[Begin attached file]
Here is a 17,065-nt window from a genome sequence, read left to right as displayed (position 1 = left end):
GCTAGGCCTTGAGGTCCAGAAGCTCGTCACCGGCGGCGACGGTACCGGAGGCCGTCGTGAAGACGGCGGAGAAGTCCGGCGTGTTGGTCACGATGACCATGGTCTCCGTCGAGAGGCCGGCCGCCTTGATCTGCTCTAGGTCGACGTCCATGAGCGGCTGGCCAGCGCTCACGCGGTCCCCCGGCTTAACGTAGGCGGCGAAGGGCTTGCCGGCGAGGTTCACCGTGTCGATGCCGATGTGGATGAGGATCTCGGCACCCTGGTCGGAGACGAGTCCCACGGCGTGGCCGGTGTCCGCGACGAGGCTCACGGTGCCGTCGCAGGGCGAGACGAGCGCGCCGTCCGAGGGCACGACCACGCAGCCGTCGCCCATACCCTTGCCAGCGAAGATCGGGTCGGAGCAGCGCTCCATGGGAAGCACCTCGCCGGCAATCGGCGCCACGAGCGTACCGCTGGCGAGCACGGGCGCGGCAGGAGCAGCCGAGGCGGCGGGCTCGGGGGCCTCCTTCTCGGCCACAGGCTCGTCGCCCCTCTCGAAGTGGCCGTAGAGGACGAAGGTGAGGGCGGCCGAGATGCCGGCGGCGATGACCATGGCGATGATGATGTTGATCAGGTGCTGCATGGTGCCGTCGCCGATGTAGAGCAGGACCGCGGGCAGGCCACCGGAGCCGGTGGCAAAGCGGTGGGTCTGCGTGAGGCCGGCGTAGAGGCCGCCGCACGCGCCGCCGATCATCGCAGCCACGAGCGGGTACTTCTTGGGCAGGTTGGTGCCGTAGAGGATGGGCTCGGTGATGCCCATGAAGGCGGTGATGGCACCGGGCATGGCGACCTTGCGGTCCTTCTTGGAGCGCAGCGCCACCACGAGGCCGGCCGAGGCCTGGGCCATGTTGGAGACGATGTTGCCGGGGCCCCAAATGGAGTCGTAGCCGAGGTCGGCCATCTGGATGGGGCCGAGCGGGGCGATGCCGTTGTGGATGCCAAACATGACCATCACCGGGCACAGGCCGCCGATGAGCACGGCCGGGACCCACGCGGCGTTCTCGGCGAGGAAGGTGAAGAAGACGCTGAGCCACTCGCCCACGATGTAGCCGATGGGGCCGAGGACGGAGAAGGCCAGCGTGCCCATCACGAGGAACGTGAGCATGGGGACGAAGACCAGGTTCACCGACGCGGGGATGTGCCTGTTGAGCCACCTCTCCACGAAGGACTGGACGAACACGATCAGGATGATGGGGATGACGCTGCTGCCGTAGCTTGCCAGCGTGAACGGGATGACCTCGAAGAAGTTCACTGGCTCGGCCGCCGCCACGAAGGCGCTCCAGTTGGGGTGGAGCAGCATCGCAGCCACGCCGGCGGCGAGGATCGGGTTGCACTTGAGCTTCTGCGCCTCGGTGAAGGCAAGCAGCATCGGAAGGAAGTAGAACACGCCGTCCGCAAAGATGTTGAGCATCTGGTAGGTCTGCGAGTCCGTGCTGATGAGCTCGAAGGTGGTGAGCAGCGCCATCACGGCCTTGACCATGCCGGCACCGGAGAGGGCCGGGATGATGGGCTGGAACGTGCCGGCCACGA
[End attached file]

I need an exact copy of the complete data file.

Here is a 17,065-nt window from a genome sequence, read left to right as displayed (position 1 = left end):
GCTAGGCCTTGAGGTCCAGAAGCTCGTCACCGGCGGCGACGGTACCGGAGGCCGTCGTGAAGACGGCGGAGAAGTCCGGCGTGTTGGTCACGATGACCATGGTCTCCGTCGAGAGGCCGGCCGCCTTGATCTGCTCTAGGTCGACGTCCATGAGCGGCTGGCCAGCGCTCACGCGGTCCCCCGGCTTAACGTAGGCGGCGAAGGGCTTGCCGGCGAGGTTCACCGTGTCGATGCCGATGTGGATGAGGATCTCGGCACCCTGGTCGGAGACGAGTCCCACGGCGTGGCCGGTGTCCGCGACGAGGCTCACGGTGCCGTCGCAGGGCGAGACGAGCGCGCCGTCCGAGGGCACGACCACGCAGCCGTCGCCCATACCCTTGCCAGCGAAGATCGGGTCGGAGCAGCGCTCCATGGGAAGCACCTCGCCGGCAATCGGCGCCACGAGCGTACCGCTGGCGAGCACGGGCGCGGCAGGAGCAGCCGAGGCGGCGGGCTCGGGGGCCTCCTTCTCGGCCACAGGCTCGTCGCCCCTCTCGAAGTGGCCGTAGAGGACGAAGGTGAGGGCGGCCGAGATGCCGGCGGCGATGACCATGGCGATGATGATGTTGATCAGGTGCTGCATGGTGCCGTCGCCGATGTAGAGCAGGACCGCGGGCAGGCCACCGGAGCCGGTGGCAAAGCGGTGGGTCTGCGTGAGGCCGGCGTAGAGGCCGCCGCACGCGCCGCCGATCATCGCAGCCACGAGCGGGTACTTCTTGGGCAGGTTGGTGCCGTAGAGGATGGGCTCGGTGATGCCCATGAAGGCGGTGATGGCACCGGGCATGGCGACCTTGCGGTCCTTCTTGGAGCGCAGCGCCACCACGAGGCCGGCCGAGGCCTGGGCCATGTTGGAGACGATGTTGCCGGGGCCCCAAATGGAGTCGTAGCCGAGGTCGGCCATCTGGATGGGGCCGAGCGGGGCGATGCCGTTGTGGATGCCAAACATGACCATCACCGGGCACAGGCCGCCGATGAGCACGGCCGGGACCCACGCGGCGTTCTCGGCGAGGAAGGTGAAGAAGACGCTGAGCCACTCGCCCACGATGTAGCCGATGGGGCCGAGGACGGAGAAGGCCAGCGTGCCCATCACGAGGAACGTGAGCATGGGGACGAAGACCAGGTTCACCGACGCGGGGATGTGCCTGTTGAGCCACCTCTCCACGAAGGACTGGACGAACACGATCAGGATGATGGGGATGACGCTGCTGCCGTAGCTTGCCAGCGTGAACGGGATGACCTCGAAGAAGTTCACTGGCTCGGCCGCCGCCACGAAGGCGCTCCAGTTGGGGTGGAGCAGCATCGCAGCCACGCCGGCGGCGAGGATCGGGTTGCACTTGAGCTTCTGCGCCTCGGTGAAGGCAAGCAGCATCGGAAGGAAGTAGAACACGCCGTCCGCAAAGATGTTGAGCATCTGGTAGGTCTGCGAGTCCGTGCTGATGAGCTCGAAGGTGGTGAGCAGCGCCATCACGGCCTTGACCATGCCGGCACCGGAGAGGGCCGGGATGATGGGCTGGAACGTGCCGGCCACGA